FIG. 16A is an enlarged cut-away view of FIG. 16 showing legs of trays in stacked arrangement.
Turning first to FIG. 1, there is shown bottom tray 10 of a first embodiment of an adjustable container for packaging graphical sheets of different dimensions, and particularly special and less frequently requested sheet sizes. For purposes of illustration, FIG. 1 is shown with broken shadow lines to depict multiple sizes of graphical sheets 12, 14, 16 packaged in bed 18 of tray 10. However, it should be understood that the adjustable containers of the invention are intended primarily for packaging sheets of the same dimensions. Though less preferred, different size sheets may be packaged in mutually exclusive stacks in the same tray bed provided the stacks do not overlap with one another at chocking elements 20.
Bed 18 of tray 10 may be any convenient size, e.g. 51×61 cm.; 56×71 cm., 25×30 cm., etc. Thus, tray 10 having a bed size of, for example, 51×61 cm. may be used for packaging a stack of sheets of the same dimensions without a chocking element 20. Under such circumstances, the stack of sheets will fill the entire tray bed 18. The four edges of the stack of sheets (not shown) will make flush contact with inner walls 24 of side walls 26. When the tray is sealed with a cover section 28 (FIG. 2) the sheets will be protected from shifting and damage without extra padding or special inserts.
Likewise, tray 10 having a bed size of 51×61 cm. may also be used for packaging sheets of virtually any incrementally smaller size either in breadth, length, or both breadth and length by employing one or more chocking elements 20. The chocking elements engage one or more free edges of the sheet stack and hold it firmly against one or more inner walls 24 of the tray to prevent movement and damage to the sheets during handling and shipping. Preferably, the stack is retained against a corner section 30 of tray 10 bridging two adjacent inner walls 24. Less preferably, the sheets may be retained against one inner wall 24 and two or three chocking elements used to firmly hold the stack in a stationary position to prevent shifting.
Tray 10 includes a bottom wall 32 with a plurality of adjacent channels 34. For purposes of this invention the term "channels" as used herein is intended to mean generally elongated narrow grooves or furrows having a U-shaped configuration, when taken sectionally. With the embodiment of FIG. 1, channels 34 are preferably in close proximity to one another and run diagonally between adjacent side walls 26. Therefore, channels positioned toward the central region of the tray become incrementally longer, and conversely become gradually shorter toward tray corners 30. Channels 34 function essentially as tracks for guiding chocking elements 20 to assist in their positioning, retention and adjustment relative to sheets being packaged in the containers. In addition, the arrangement of channels in bottom wall 32 as shown provides virtually infinite adjustability to the chocking elements for fine firm adjustments and flush engagement with a stack of sheets. This can be achieved by moving the chocking element diagonally in one channel in either direction, or to next adjacent channel(s) in either direction for closer fit against a sheet stack, regardless of size.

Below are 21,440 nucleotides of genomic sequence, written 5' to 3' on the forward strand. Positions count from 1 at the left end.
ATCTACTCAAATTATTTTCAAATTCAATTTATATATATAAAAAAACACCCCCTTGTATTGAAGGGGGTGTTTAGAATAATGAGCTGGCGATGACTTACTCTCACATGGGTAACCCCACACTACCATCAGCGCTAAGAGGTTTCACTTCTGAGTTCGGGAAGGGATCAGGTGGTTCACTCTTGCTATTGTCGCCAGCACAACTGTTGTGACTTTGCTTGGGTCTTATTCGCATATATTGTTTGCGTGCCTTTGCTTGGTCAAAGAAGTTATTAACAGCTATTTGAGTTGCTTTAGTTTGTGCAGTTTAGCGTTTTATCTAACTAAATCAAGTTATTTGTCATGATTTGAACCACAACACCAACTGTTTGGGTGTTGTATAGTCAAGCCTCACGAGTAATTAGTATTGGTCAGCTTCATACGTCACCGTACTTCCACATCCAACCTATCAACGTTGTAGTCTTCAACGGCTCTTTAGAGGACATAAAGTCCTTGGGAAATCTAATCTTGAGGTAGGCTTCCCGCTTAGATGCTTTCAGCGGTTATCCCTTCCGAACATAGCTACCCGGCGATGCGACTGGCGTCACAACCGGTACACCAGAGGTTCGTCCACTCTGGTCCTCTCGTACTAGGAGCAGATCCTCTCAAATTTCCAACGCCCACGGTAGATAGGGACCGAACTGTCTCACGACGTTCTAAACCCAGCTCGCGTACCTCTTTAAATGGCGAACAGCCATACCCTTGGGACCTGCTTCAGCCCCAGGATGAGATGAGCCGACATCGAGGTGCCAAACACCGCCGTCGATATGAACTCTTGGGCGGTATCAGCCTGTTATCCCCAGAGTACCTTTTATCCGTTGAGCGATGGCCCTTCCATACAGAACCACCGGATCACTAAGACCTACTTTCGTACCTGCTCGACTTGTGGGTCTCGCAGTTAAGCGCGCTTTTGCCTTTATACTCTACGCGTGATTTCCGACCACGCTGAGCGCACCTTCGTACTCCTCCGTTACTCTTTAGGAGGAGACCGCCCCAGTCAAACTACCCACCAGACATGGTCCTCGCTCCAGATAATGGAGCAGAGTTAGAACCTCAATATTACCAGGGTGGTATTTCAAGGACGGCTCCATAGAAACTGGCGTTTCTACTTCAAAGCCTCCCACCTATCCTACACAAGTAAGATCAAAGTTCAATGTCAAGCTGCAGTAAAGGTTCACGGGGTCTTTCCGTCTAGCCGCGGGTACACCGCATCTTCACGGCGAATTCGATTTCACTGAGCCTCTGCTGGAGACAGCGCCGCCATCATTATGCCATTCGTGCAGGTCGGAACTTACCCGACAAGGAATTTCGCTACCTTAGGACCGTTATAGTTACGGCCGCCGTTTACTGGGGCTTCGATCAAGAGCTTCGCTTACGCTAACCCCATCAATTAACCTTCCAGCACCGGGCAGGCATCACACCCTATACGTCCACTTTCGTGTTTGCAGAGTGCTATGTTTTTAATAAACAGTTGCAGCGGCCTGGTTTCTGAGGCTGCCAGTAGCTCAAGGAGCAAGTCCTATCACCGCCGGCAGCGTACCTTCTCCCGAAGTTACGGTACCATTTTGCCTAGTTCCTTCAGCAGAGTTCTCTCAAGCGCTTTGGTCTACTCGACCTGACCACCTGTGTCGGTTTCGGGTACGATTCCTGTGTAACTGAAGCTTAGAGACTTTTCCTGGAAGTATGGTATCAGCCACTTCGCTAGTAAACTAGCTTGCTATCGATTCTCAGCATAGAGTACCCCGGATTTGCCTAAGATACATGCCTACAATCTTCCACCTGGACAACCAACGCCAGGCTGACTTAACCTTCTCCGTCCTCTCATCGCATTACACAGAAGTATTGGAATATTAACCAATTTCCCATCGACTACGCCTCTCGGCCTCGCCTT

In addition to parallel channels 34, bottom wall 32 may have multiple recesses 35 (FIGS. 1, 3) positioned adjacent to inner walls 24 of side walls 26. Recesses 35 are in the form of elongated hollow slots extending downwardly below the planar surface of bottom wall 32 (FIG. 3), and are indented outwardly in inner walls 24 of side walls 26. Because sheet stacks do not occupy the space directly above indented recesses 35, they provide a convenient access in facilitating removal of sheets or a stack with only finger engagement. Recesses 35 also facilitate loading containers with sheets packaged in protective wrapping (discussed in greater detail below) by providing added space for slackness in the wrapping. Recesses 35 at tray corners 30 also provide the added benefit of crush protection for sheet stacks at potentially vulnerable corners by reducing the occurrence of damage to tray contents during handling.
Side wall 26 is continuous and includes in addition to inner wall 24, an outer wall 38 (FIG. 2) spaced from the inner wall by bridging wall 40. Outer wall 38 preferably has a terminal flange extension 42 as part of continuous side wall 26. In addition, the continuous inner and outer side wall sections 24, 38 are slightly tapered with an outwardly extending draft to the walls providing a so called "fly leg" configuration (FIG. 2). This configuration allows suppliers and customers to consolidate a plurality of empty trays in compact nested stacks for maximizing efficient use of space during storage prior to returning to suppliers for refilling, and also for minimizing bulk size for more convenient handling and shipping.
The outward draft of inner wall 24 also provides the advantage of better sheet packing density. In this regard, photographic films and papers 43 (FIG. 2), for example, may be packaged in sealed, light opaque plastic bags 44. In filling trays with stack filled bags there may be need for a small amount of residual space 46 (FIG. 2) between inner wall 24 and film/paper sheets 43 for loosely gathered film from bag 44. The outward draft of inner wall 24 also facilitates high density packing of bed 18 with sheet materials while still allowing a slit of space for tucking slack film from the plastic bag and provide a flush fit against the walls.